Many of us don't realize that we spend about one-third of each day at home (except less for workaholics) and during this time we are exposed to potential indoor allergens.

The most common causes of indoor or year-round allergies include house dust, dust mites, pet dander, feather bedding, mold spores and cockroach allergens. During the wintertime, indoor air is rather dry and we may feel it with parched, chapped lips and dry skin. Many people prefer to use an indoor humidifier to moisturize the air for greater comfort as well as to soothe dry nasal and sinus passages.

The number one indoor allergen for most people with allergies is the "house dust mite" (a potent indoor allergen within dust). These spider-like critters (fortunately you cannot see them without a microscope) love to inhabit warm, cozy places like pillows, mattresses, box springs and duvet covers in the bedroom. You may have as many as two million dust mites in your bedding! So what do they need to survive? Moisture! As we moisturize the indoor air with a humidifier, we are actually mobilizing them for a real party as they absorb water from the nearby environment.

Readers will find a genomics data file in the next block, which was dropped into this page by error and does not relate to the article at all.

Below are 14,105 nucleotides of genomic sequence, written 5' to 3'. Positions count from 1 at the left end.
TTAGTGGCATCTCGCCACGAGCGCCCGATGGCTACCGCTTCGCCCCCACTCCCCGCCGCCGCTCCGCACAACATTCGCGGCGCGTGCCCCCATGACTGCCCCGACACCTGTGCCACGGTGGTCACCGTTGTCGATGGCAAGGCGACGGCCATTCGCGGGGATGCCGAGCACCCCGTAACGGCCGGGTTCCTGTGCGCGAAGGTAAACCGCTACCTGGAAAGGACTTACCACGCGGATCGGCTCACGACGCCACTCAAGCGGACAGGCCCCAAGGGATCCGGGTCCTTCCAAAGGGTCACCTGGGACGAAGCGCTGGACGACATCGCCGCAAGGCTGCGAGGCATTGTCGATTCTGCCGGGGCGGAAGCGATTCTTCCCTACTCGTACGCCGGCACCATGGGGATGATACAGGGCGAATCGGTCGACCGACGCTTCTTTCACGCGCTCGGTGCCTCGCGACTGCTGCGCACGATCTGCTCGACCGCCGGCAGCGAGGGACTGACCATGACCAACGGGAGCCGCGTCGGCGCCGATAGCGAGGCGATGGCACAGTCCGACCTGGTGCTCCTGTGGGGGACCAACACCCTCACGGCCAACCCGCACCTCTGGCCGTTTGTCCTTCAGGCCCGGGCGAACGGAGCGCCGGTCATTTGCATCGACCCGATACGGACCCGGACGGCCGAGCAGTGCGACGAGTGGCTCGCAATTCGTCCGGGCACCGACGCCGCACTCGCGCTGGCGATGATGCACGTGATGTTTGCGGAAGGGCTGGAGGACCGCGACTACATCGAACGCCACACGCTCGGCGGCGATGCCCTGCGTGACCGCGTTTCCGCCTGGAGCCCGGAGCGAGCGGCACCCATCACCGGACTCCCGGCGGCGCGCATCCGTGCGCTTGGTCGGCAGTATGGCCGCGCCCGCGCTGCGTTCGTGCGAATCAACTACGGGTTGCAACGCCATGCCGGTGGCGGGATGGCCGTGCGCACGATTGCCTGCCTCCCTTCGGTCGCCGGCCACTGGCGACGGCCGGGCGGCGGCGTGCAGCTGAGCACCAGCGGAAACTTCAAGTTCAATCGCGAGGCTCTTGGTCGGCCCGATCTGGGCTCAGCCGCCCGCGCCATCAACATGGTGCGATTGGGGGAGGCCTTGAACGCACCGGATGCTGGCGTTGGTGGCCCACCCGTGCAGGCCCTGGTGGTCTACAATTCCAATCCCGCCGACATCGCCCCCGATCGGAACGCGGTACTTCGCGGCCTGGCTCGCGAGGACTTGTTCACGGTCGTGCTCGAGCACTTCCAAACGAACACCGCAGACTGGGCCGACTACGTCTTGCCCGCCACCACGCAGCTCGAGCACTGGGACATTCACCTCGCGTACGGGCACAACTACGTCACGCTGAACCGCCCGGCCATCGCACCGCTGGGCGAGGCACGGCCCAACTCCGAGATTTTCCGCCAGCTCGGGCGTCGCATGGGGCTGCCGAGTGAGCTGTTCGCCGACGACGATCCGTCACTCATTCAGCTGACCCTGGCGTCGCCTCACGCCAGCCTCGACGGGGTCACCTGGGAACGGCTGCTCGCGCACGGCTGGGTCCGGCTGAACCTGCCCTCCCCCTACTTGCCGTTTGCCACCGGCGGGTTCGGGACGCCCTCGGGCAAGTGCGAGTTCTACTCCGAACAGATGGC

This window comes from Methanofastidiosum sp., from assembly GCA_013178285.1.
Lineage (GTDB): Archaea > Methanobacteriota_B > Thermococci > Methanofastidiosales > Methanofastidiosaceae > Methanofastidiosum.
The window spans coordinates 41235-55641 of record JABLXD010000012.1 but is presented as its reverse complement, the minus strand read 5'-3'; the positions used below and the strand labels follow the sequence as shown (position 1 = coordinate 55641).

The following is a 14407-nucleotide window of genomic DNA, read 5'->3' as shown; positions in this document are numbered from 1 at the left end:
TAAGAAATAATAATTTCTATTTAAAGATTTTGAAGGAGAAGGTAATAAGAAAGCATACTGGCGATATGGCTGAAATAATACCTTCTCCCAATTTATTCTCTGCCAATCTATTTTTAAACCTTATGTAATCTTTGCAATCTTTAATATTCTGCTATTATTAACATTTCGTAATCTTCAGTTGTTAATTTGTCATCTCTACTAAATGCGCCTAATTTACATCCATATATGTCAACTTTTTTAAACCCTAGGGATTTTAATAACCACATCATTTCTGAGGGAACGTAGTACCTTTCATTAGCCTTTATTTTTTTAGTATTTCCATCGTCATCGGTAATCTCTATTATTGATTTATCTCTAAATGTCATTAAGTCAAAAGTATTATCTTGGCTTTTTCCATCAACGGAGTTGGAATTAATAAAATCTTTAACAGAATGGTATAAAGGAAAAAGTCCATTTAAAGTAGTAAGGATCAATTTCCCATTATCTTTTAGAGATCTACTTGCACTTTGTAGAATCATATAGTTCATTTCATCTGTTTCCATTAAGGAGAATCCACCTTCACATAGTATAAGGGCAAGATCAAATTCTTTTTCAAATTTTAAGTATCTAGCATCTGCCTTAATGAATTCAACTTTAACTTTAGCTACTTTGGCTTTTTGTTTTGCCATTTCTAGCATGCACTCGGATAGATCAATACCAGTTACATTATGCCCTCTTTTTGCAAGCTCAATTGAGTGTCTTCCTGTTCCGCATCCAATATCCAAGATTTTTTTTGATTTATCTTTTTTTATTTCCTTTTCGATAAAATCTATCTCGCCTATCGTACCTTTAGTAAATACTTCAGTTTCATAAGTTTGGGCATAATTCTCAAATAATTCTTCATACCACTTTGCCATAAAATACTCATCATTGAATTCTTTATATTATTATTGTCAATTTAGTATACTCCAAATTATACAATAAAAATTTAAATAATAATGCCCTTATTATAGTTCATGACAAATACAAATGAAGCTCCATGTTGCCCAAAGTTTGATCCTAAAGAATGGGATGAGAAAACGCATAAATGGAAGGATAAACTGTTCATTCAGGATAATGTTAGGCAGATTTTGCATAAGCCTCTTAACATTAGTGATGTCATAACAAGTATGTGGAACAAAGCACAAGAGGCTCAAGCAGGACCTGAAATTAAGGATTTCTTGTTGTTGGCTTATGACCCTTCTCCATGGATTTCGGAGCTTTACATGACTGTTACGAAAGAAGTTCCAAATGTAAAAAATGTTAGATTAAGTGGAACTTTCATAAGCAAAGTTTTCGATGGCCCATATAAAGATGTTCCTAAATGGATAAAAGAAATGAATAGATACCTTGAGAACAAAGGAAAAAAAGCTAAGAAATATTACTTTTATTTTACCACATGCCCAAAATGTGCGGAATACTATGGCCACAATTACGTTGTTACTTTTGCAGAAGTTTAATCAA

If you happen to use a humidifier, it is essential to monitor the level of indoor humidity with a hygrometer (costs about $10-15). You want to avoid over doing it and keep the level of humidity indoors below 50 percent (shoot for range of 30-50percent). Follow the manufacturer's instructions for cleaning a humidifier and refill with fresh water daily.

Get some more expert advice from the American Academy of Allergy, Asthma and Immunology at_ http://www.aaaai.org/patients/topicofthemonth/1107/ and http://www.aaaai.org/winterallergy/2006/.

Check out the American College of Allergy, Asthma and Immunology's website at: http://www.acaai.org/public/indoor/indoor.htm.

Dr. Clifford W. Bassett is an assistant clinical professor of medicine at the Long Island College Hospital and on the faculty of NYU School of Medicine. He is the current vice chair for public education committee of the American Academy of Allergy, Asthma and Immunology. No information in this blog is intended as medical advice to any reader or intended to diagnose or treat any medical condition.